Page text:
In 1767, a young Philadelphia artist named Charles Willson Peale showed up unannounced at Franklin’s lodgings on Craven Street. While waiting to see the great man, Peale apparently observed (and sketched) Franklin with a paramour in the next room through an ajar door.

https://twonerdyhistorygirls.blogspot.com/2018/05/a-scandalous-sketch-of-benjamin.html

Some authors have suggested that the woman pictured might have been Franklin’s landlady Margaret Stevenson’s daughter Polly – but I believe this to be unlikely. While Polly would have been about the same age as Marianne Davies, and both women were much younger than Franklin, he generally considered Polly as a “surrogate daughter”. It seems unlikely that they would be openly engaged in such activity in her mother’s house.

There are very few, if any, established pictures of Marianne Davies – see my blog post on this issue here: https://stevegnatz.com/2020/10/why-are-there-no-pictures-of-marianne-davies/

There is not much help from the written historical record in terms of letters between Marianne Davies and Franklin. In The Wisdom of the Flock, I imagined that they had agreed to burn their private letters to each other – in order to solve this dilemma. It is historical fiction, after all! The only two letters known to exist in the real world are those that Marianne wrote in 1783 complaining that Franklin no longer seemed interested in protecting her “franchise” to play the glass armonica. Of course, in The Wisdom of the Flock, this is explained by Ben’s love interest having waned – and other actions on Marianne’s part that I will not reveal here so as not to spoil it for you.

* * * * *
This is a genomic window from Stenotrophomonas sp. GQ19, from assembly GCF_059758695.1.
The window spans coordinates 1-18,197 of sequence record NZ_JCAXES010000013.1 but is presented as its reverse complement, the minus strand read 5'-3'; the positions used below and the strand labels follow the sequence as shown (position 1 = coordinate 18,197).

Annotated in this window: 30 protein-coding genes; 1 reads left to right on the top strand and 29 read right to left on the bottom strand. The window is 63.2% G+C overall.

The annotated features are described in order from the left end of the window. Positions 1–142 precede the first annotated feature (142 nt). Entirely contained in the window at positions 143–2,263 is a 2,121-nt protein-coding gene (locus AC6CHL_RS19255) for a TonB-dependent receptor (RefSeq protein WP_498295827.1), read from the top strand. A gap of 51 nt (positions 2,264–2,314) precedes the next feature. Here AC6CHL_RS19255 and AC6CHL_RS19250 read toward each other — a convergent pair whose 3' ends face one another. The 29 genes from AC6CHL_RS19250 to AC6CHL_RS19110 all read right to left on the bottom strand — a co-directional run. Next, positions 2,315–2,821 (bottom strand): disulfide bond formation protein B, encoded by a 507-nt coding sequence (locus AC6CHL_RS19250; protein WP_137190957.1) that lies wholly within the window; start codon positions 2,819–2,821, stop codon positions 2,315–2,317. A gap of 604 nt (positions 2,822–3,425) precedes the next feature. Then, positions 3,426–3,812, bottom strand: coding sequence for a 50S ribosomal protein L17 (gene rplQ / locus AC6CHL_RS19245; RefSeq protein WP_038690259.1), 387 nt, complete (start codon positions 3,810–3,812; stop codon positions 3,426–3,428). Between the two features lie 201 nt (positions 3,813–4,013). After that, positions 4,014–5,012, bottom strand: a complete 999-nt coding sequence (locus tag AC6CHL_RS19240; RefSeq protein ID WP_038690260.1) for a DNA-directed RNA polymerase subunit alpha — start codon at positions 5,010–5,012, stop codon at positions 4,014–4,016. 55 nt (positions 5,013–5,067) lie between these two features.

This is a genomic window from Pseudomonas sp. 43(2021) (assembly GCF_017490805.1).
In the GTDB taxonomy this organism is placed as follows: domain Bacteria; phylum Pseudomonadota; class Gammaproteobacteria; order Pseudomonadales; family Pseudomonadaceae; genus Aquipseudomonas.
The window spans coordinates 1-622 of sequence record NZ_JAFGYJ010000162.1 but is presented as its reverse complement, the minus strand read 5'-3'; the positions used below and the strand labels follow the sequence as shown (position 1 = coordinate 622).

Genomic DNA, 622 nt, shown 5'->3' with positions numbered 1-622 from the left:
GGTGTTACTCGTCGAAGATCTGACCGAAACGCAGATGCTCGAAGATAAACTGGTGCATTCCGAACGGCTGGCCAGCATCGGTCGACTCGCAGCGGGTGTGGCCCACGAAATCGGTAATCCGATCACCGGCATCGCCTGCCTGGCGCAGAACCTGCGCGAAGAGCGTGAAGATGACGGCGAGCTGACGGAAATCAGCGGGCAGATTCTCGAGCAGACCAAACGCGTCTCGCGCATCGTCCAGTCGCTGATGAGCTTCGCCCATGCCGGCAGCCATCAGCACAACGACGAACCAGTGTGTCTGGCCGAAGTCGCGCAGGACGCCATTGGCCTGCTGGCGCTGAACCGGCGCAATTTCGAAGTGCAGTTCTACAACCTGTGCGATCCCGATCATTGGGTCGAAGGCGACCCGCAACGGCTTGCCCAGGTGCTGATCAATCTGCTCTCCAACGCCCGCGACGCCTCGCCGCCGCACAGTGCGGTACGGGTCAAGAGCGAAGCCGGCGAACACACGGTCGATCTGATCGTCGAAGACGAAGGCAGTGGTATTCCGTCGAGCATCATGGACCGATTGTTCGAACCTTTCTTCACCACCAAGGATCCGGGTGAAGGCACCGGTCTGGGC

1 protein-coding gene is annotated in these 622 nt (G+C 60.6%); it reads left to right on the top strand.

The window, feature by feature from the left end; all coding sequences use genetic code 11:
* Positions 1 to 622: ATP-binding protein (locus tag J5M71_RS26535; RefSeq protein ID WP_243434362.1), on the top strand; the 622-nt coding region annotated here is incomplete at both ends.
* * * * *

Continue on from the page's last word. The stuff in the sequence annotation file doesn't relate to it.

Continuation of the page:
I hope that you will enjoy the story of Benjamin Franklin and Marianne Davies love affair in The Wisdom of the Flock, even if it only represents the fictional part of historical fiction.

 

 

Meet the Author:

Steve Gnatz is a writer, physician, bicyclist, photographer, traveler, and aspiring ukulele player. The son of a history professor and a nurse, it seems that both medicine and history are in his blood. Writing historical fiction came naturally. An undergraduate degree in biology was complemented by a minor in classics. After completing medical school, he embarked on an academic medical career specializing in Physical Medicine and Rehabilitation. There was little time for writing during those years, other than research papers and a technical primer on electromyography. Now retired from the practice of medicine, he devotes himself to the craft of fiction. The history of science is of particular interest, but also the dynamics of human relationships. People want to be good scientists, but sometimes human nature gets in the way. That makes for interesting stories. When not writing or traveling, he enjoys restoring Italian racing bicycles at home in Chicago with his wife and daughters.